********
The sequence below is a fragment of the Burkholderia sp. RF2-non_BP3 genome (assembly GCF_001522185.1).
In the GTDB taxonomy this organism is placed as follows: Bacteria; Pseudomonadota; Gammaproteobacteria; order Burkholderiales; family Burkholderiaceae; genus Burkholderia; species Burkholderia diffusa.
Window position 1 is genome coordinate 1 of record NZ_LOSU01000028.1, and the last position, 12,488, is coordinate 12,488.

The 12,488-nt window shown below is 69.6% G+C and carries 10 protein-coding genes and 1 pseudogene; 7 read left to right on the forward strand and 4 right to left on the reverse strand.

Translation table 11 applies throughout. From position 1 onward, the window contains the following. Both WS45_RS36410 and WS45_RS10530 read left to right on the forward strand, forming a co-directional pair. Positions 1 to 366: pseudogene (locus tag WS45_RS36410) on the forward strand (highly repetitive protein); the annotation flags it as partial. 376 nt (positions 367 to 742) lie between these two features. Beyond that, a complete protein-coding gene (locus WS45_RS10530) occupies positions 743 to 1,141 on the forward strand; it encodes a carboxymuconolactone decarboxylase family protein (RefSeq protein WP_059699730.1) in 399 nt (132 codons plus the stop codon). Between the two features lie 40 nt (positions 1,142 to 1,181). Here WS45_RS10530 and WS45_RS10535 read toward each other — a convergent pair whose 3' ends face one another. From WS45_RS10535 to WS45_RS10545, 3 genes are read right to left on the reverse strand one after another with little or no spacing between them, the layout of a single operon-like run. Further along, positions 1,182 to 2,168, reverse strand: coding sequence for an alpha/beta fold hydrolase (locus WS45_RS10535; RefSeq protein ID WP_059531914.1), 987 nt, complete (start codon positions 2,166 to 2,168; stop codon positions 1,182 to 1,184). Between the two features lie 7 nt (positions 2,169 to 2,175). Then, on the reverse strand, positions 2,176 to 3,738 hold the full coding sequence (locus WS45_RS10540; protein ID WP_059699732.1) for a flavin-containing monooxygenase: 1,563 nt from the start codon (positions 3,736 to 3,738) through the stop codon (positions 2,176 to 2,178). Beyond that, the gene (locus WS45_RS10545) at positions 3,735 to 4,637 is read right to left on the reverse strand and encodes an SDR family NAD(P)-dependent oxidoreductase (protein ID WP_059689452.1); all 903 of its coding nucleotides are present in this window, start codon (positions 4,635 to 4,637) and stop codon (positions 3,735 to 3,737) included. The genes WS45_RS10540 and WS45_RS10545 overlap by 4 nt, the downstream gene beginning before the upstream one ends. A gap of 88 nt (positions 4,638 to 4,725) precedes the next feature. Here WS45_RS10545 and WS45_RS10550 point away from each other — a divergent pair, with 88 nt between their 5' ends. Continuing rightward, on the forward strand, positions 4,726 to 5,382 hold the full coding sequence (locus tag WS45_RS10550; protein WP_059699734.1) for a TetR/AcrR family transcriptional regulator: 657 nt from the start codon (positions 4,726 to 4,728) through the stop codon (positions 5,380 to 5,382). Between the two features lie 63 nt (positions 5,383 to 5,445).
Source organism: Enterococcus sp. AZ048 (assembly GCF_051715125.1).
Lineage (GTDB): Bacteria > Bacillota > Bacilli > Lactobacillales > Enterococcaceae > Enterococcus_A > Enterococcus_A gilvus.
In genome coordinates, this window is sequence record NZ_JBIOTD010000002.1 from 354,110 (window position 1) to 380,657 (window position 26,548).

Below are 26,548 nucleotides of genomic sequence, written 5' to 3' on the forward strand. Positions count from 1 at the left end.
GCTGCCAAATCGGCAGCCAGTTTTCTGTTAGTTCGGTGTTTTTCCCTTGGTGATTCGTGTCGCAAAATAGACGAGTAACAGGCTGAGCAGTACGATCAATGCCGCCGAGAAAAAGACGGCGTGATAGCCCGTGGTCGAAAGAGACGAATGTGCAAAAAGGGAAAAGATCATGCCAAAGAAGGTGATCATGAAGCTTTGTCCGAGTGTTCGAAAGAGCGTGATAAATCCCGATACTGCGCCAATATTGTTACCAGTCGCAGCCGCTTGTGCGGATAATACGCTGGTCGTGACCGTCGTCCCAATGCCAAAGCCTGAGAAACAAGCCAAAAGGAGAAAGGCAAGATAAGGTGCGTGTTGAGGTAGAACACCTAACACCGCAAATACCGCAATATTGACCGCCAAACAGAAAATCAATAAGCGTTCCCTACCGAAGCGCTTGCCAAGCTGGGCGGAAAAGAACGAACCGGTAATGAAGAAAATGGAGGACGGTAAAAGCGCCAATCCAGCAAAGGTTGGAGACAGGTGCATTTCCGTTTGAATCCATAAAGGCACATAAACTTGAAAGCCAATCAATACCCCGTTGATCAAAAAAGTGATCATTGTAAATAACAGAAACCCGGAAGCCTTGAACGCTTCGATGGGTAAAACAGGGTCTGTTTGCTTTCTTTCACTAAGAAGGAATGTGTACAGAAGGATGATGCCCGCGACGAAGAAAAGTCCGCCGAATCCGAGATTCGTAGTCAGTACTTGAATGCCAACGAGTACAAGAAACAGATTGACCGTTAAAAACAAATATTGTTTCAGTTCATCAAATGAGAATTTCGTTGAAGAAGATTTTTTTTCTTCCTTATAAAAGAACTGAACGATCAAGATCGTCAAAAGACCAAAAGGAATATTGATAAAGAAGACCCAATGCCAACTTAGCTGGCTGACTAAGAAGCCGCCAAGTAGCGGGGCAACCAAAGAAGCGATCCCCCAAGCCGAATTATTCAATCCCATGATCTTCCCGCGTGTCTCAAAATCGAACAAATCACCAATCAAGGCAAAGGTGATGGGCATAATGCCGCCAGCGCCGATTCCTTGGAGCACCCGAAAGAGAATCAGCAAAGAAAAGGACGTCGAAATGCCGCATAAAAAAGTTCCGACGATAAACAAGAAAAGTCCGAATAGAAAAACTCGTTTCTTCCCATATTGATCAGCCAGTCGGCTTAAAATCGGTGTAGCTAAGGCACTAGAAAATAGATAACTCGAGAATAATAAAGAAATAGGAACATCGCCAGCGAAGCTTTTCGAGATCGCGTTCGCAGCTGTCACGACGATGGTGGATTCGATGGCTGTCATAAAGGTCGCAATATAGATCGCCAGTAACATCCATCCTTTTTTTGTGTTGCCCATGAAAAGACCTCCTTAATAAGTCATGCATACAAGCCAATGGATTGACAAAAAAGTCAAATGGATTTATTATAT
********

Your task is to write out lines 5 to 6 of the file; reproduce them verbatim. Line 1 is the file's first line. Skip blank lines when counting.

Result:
Translation table 11 applies throughout. From position 1 onward, the window contains the following. Both WS45_RS36410 and WS45_RS10530 read left to right on the forward strand, forming a co-directional pair. Positions 1 to 366: pseudogene (locus tag WS45_RS36410) on the forward strand (highly repetitive protein); the annotation flags it as partial. 376 nt (positions 367 to 742) lie between these two features. Beyond that, a complete protein-coding gene (locus WS45_RS10530) occupies positions 743 to 1,141 on the forward strand; it encodes a carboxymuconolactone decarboxylase family protein (RefSeq protein WP_059699730.1) in 399 nt (132 codons plus the stop codon). Between the two features lie 40 nt (positions 1,142 to 1,181). Here WS45_RS10530 and WS45_RS10535 read toward each other — a convergent pair whose 3' ends face one another. From WS45_RS10535 to WS45_RS10545, 3 genes are read right to left on the reverse strand one after another with little or no spacing between them, the layout of a single operon-like run. Further along, positions 1,182 to 2,168, reverse strand: coding sequence for an alpha/beta fold hydrolase (locus WS45_RS10535; RefSeq protein ID WP_059531914.1), 987 nt, complete (start codon positions 2,166 to 2,168; stop codon positions 1,182 to 1,184). Between the two features lie 7 nt (positions 2,169 to 2,175). Then, on the reverse strand, positions 2,176 to 3,738 hold the full coding sequence (locus WS45_RS10540; protein ID WP_059699732.1) for a flavin-containing monooxygenase: 1,563 nt from the start codon (positions 3,736 to 3,738) through the stop codon (positions 2,176 to 2,178). Beyond that, the gene (locus WS45_RS10545) at positions 3,735 to 4,637 is read right to left on the reverse strand and encodes an SDR family NAD(P)-dependent oxidoreductase (protein ID WP_059689452.1); all 903 of its coding nucleotides are present in this window, start codon (positions 4,635 to 4,637) and stop codon (positions 3,735 to 3,737) included. The genes WS45_RS10540 and WS45_RS10545 overlap by 4 nt, the downstream gene beginning before the upstream one ends. A gap of 88 nt (positions 4,638 to 4,725) precedes the next feature. Here WS45_RS10545 and WS45_RS10550 point away from each other — a divergent pair, with 88 nt between their 5' ends. Continuing rightward, on the forward strand, positions 4,726 to 5,382 hold the full coding sequence (locus tag WS45_RS10550; protein WP_059699734.1) for a TetR/AcrR family transcriptional regulator: 657 nt from the start codon (positions 4,726 to 4,728) through the stop codon (positions 5,380 to 5,382). Between the two features lie 63 nt (positions 5,383 to 5,445).
Source organism: Enterococcus sp. AZ048 (assembly GCF_051715125.1).